The basic idea appears to be that God's creative work is a finished
product and therefore perfect. Yet it means more than this. Man's
creative works are the result of some considerable effort before
the article is finished, but God simply speaks and it is done.
In keeping with this, we find that the verb is used only in what
is termed the Kal or Simple form with respect to God's activity.
But when man's creative works are under consideration, an intensive
form of the Hebrew word is employed. In the things of the Spirit,
there is a sense in which God's creative work is not without
great effort, for the perfecting of the saints is indeed a difficult
task. But in the material realm God does not experiment. His
work is direct, perfect, and complete, and while the same verb
is occasionally applied in Scripture to man's creative activity,
it is never used in the form which occurs here. The really difficult
task was man's salvation. Creation was the work of God's Fingers
(Psalm 8:3), judgment the work of His Hand (Psalm 39:10), but
salvation was the work of the whole Arm of God (Psalm 77:15).
It is sometimes stated that bara
means to create from nothing.
But man himself was not
created out of nothing. The materials for his body were already
at hand (Genesis 2:7), though perhaps his spirit was created
As to the perfection of God's creative activity,
Scripture bears ample testimony. Deuteronomy 32:4 tells that His work
is perfect, and in 1 Corinthians 14:33 Paul affirms that God is not the
author of chaos. The word he uses here, (akatastasias), is a strong one and
was also used by the authors of the Septuagint -- as for example, in Proverbs
26:28, "a flattering mouth worketh ruin." While God is not the
author of chaos, He appears to have been made so by the English rendering
of Genesis 1:1,2, for as we shall see, every word in verse 2 is associated
elsewhere in Scripture with that which is ruined and under God's judgment.
Moreover, the perfection of God's
creative work is clearly implied in Hebrews 11:3, where it is
said "the worlds were framed by the Word of God." Here
the Greek word used is katartidzo, which means "to
make perfect." It is used accordingly in Hebrews 10:5 with
reference to the Lord's prepared body. And it is similarly used
Matthew 21:16, of
Luke 6:40, of
1 Corinthians 1:10, of
2 Corinthians 13:11, of
1 Thessalonians 3:10, of
Hebrews 13:21, of
1 Peter 5:10, of
From these passages we
might conclude that as originally created, the universe was in every way
beautifully appointed for the purposes for which God brought it into being.
It was in fact, as Isaiah 45:18 says, in no sense "created a chaos"
(so the Hebrew), but "formed to be inhabited." The Greek word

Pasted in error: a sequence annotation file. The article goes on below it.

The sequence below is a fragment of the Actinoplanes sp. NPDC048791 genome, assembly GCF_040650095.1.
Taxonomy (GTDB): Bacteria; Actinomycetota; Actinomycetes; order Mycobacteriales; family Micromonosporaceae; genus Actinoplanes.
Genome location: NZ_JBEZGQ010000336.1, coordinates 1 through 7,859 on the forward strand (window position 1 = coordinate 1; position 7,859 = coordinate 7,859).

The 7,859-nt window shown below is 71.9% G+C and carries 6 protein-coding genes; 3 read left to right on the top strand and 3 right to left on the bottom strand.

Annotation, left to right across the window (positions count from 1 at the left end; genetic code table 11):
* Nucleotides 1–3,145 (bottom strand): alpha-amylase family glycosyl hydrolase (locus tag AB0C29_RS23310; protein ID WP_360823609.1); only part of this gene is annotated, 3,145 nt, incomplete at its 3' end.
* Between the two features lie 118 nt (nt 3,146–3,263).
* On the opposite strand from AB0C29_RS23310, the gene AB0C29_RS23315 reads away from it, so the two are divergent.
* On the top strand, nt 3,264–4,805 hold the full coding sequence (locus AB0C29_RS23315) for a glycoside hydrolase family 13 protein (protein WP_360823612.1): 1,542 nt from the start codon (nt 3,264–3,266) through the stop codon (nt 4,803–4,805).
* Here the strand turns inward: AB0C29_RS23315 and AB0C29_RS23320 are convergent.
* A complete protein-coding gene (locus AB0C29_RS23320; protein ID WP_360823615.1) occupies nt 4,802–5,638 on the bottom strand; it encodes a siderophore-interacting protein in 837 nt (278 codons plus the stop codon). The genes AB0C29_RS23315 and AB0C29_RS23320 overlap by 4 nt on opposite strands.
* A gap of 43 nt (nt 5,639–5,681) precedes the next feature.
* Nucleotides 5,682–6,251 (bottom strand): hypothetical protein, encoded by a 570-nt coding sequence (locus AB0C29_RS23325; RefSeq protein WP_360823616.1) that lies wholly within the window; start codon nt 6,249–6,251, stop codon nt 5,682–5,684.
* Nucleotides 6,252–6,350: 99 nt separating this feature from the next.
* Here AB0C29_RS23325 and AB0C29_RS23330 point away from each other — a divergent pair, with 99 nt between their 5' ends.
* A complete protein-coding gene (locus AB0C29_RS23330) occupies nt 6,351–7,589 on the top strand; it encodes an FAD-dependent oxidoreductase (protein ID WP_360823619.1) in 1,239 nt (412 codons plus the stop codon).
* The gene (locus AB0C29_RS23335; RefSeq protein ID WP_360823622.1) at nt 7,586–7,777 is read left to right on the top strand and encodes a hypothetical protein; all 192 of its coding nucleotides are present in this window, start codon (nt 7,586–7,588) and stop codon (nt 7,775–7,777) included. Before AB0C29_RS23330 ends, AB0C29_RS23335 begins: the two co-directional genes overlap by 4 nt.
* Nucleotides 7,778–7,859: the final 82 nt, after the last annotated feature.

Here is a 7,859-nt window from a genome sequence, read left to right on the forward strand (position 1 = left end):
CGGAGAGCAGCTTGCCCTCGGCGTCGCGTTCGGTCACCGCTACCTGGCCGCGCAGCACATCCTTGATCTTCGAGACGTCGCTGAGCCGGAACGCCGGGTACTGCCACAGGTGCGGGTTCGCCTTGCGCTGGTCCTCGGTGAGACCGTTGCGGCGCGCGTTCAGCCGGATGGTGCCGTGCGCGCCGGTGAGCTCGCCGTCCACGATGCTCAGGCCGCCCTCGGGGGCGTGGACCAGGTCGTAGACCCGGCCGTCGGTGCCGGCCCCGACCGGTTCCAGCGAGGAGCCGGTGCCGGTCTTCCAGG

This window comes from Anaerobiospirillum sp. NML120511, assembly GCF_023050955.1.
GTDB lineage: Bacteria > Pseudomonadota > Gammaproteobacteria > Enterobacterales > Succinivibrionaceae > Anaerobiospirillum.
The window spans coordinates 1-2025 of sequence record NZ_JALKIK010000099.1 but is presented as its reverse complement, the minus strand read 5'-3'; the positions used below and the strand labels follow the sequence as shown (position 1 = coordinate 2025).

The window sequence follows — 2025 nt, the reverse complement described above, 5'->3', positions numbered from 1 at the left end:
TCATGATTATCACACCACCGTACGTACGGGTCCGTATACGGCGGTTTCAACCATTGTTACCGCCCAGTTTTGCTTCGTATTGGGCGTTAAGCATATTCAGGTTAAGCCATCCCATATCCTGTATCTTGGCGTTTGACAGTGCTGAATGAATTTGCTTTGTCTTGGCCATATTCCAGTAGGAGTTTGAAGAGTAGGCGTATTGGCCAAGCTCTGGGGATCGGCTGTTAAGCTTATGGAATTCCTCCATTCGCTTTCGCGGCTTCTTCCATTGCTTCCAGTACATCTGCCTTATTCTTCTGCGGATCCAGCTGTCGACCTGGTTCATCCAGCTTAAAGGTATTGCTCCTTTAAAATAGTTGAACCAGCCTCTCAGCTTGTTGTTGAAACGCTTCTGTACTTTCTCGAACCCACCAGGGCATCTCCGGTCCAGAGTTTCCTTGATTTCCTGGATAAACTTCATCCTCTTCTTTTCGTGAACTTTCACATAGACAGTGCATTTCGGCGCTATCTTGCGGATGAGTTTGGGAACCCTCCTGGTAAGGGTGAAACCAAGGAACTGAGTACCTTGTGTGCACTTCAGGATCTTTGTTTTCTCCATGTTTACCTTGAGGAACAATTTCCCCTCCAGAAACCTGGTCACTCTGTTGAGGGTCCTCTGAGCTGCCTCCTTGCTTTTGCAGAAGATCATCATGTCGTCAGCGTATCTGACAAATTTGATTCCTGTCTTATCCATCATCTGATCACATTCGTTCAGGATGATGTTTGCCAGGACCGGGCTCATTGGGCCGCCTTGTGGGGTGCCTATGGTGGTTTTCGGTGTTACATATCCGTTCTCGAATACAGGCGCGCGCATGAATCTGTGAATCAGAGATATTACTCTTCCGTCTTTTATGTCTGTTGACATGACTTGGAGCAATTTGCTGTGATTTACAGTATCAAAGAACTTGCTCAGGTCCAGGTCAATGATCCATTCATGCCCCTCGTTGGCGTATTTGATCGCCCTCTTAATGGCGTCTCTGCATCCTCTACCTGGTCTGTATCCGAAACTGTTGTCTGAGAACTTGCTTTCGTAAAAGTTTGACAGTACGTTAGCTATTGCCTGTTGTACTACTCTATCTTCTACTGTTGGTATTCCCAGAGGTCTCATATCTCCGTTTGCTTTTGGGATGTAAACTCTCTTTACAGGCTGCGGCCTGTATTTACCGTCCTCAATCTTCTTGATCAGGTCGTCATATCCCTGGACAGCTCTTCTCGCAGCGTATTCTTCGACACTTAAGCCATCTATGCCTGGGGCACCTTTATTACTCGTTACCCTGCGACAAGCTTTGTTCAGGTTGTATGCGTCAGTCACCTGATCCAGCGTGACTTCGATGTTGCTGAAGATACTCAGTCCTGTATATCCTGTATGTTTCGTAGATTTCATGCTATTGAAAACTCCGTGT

kosmos (), which in the New Testament is applied
to it, basically means "order," or the very opposite of chaos.
This concept is comprehended in the Hebrew word translated creation.
There are many who hold that far
from being perfect as created, the universe was a nebular mass,
a kind of chaos awaiting the Hand of God to bring it into order.
And those who adopt this view interpret Genesis 1:2 as the primeval
state of chaos. They argue that the rest of the chapter is then
to be understood as a revelation of how God ordered it and arranged
it as a setting for life and finally for mankind. It is considered,
in this light, that the "days" of Genesis are geological
ages; some parallelism is felt to be apparent between current
and the sequence of events as shown in the six creative days.
IN A FORMER STATE GOD PERFECTED THE
HEAVENS AND THE EARTH.
Copyright © 1988 Evelyn White. All rights
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We are not concerned with these
arguments one way or the other at the present moment, for this
would be to anticipate our subject. We are concerned in determining
if possible the exact implications of the actual Hebrew in the
original text of these two verses. And for the present we can
only examine this text word by word, comparing each part with
the rest of the Hebrew Scriptures. Not one of these points alone
will carry much weight, perhaps not even all of them together
when once set forth. Somewhere there must be a final court of
appeal as to the exact meaning of a word or phrase or construction.
We have to go on examining this portion of the Word of God till
we reach a measure of finality. It will not do to try to complete
by dogmatic assertion what we know is lacking in factual evidence.
But this much is fairly clear: the Hebrew word bara, when
used in the Kal form, does mean to create in a state of perfection,
to finish perfectly. It does not mean to create a chaos.
We therefore have: